The 2000 Presidential election turned on the Florida outcome, an outcome determined by how firmly ballot dimples remained attached to their cardboard backing. A year later, nineteen terrorists based mainly in Florida flew two planes into the World Trade Center and a third into the Pentagon and changed the world forever. These episodes illustrate the energy poles between which Florida vibrates and crackles: absurdity at one pole, tragedy at the other, with an arc in between that runs through the weird, the preposterous, the inane, the wonderful and at times the just plain spooky. That is the state I have come to know and love and have written about in this book.
Driving around Florida today, you can witness the technological marvel that is the American space program, spend a delightful day in a St Petersburg museum housing the world’s second largest collection of Salvador Dali paintings, or take in a thirty minute show featuring live mermaids at Weeki Watchee Springs. You can tour archaeological sites documenting the history of the state’s aboriginal inhabitants and fake archaeological sites that purport to be Ponce de Leon’s original Fountain of Youth. You can bask in the sun pretty much anywhere along the state’s 1,200 miles of shoreline, buy fresh native citrus at every interstate rest stop, or watch alligators lunge out of the water to snag fresh chickens from a wire at Kissimmee’s Gatorland. Florida is “an unnatural history of America’s weirdest state.”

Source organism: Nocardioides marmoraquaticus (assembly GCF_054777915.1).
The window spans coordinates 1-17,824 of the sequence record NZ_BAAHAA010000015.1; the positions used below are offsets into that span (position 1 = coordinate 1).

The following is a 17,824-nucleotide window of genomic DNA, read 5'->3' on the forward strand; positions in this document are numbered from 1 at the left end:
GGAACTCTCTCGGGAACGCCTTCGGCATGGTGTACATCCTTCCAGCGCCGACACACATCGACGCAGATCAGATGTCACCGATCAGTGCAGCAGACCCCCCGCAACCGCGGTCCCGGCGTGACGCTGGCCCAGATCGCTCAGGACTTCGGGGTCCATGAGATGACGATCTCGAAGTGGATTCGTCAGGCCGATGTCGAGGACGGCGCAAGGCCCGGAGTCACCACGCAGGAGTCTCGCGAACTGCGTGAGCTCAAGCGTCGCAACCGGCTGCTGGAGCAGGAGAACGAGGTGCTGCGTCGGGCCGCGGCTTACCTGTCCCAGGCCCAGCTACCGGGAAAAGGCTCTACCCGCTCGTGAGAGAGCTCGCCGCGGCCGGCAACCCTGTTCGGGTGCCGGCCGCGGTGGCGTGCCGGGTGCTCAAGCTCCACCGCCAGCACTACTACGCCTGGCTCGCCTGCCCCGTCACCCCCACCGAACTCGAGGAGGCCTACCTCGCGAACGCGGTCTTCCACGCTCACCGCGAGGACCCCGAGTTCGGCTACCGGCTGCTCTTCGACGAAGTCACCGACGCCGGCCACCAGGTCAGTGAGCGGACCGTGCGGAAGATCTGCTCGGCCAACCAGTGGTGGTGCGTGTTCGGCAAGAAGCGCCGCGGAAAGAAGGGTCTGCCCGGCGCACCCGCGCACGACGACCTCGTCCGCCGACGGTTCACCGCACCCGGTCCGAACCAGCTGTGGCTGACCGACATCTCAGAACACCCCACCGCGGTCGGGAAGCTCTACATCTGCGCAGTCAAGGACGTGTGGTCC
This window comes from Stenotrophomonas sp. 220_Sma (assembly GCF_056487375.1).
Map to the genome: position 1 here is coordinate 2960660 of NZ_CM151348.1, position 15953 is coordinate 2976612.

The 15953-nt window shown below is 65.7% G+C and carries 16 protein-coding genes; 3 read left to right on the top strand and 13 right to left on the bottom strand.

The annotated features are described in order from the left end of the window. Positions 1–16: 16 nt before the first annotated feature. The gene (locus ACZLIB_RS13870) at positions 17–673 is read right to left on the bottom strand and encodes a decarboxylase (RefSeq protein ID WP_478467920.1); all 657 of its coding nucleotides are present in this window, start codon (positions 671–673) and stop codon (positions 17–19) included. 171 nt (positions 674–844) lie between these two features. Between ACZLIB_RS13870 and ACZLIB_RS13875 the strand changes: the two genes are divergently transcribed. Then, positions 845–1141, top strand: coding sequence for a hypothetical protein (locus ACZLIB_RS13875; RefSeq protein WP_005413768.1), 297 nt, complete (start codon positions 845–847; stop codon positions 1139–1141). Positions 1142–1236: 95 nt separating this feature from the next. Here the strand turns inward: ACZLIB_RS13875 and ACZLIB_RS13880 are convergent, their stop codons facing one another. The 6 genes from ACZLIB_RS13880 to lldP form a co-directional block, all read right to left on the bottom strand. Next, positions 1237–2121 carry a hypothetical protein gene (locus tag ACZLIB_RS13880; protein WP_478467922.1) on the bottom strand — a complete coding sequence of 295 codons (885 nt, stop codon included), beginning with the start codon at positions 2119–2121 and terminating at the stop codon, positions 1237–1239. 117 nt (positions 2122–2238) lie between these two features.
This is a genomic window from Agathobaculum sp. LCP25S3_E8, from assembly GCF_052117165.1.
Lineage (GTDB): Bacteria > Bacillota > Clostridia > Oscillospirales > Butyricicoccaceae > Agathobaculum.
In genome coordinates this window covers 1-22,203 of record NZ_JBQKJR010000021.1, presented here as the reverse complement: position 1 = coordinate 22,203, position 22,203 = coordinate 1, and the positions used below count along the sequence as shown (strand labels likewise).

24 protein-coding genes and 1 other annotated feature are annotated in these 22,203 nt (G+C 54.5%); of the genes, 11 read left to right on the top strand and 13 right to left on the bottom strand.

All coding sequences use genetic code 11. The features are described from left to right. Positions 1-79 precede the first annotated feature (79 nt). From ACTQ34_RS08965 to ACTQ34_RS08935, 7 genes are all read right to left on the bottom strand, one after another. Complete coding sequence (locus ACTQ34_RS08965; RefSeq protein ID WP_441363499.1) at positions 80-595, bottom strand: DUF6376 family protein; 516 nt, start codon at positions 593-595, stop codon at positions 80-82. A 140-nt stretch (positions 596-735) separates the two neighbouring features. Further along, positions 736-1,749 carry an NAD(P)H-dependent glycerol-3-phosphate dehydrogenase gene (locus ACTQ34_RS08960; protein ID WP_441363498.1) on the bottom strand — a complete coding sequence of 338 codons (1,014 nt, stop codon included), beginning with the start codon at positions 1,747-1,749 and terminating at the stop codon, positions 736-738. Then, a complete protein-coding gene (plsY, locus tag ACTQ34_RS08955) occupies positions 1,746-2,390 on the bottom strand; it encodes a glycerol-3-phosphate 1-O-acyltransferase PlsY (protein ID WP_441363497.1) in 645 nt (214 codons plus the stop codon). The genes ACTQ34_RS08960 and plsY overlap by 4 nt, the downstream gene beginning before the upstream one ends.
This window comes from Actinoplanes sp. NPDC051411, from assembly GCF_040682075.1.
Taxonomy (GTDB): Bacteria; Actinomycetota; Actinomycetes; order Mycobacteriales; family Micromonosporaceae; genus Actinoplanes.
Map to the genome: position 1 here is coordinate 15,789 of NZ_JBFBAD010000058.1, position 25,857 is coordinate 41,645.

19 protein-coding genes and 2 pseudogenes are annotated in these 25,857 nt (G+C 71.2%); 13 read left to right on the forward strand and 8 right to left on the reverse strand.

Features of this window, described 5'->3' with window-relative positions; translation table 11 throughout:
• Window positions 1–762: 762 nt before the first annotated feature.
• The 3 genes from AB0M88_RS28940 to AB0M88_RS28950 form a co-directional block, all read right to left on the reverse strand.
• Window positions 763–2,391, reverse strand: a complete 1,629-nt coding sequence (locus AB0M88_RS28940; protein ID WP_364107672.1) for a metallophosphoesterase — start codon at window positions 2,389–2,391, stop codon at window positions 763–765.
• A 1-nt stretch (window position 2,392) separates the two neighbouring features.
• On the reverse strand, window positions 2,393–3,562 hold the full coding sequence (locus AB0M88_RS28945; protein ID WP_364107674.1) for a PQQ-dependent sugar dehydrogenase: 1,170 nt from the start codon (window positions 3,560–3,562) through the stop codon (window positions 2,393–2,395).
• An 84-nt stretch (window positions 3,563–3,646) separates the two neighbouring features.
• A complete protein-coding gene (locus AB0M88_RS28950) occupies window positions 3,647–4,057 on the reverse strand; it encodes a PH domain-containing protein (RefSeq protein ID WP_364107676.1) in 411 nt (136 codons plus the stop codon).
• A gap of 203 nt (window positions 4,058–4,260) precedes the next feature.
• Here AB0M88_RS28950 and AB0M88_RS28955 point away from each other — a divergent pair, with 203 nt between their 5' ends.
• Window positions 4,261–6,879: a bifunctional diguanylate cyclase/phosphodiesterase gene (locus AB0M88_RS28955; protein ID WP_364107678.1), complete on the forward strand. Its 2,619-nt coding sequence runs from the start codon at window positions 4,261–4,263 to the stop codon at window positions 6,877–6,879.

The book is a collection of factoids, oddments and stories about my adopted state. It discusses the invention of modern Florida by Henry Morrison Flagler, the founding of stock car racing at Daytona Beach, and the early zany years of the space program. Ever wonder how the citrus industry got its start? How Florida became Theme Park Nation? How destructive hurricanes shaped the state’s development? If yes, Florida is a book you want to read.
People come to Florida to retire, to relax, and to start their lives anew. Two thirds of the state’s population were born elsewhere. If Florida is in your plans, Florida is a book you need to read. Florida — where your orange juice comes from, where the space program is located, and where more people are bitten by alligators, snakes and sharks than any other. Learn about the history, culture, and attractions of the state in this witty, readable, wide-ranging account.
Read an excerpt at my blog.
Florida: An Unnatural History of America’s Weirdest State is now available from Thomas Dunne Books, a division of St. Martin’s Press.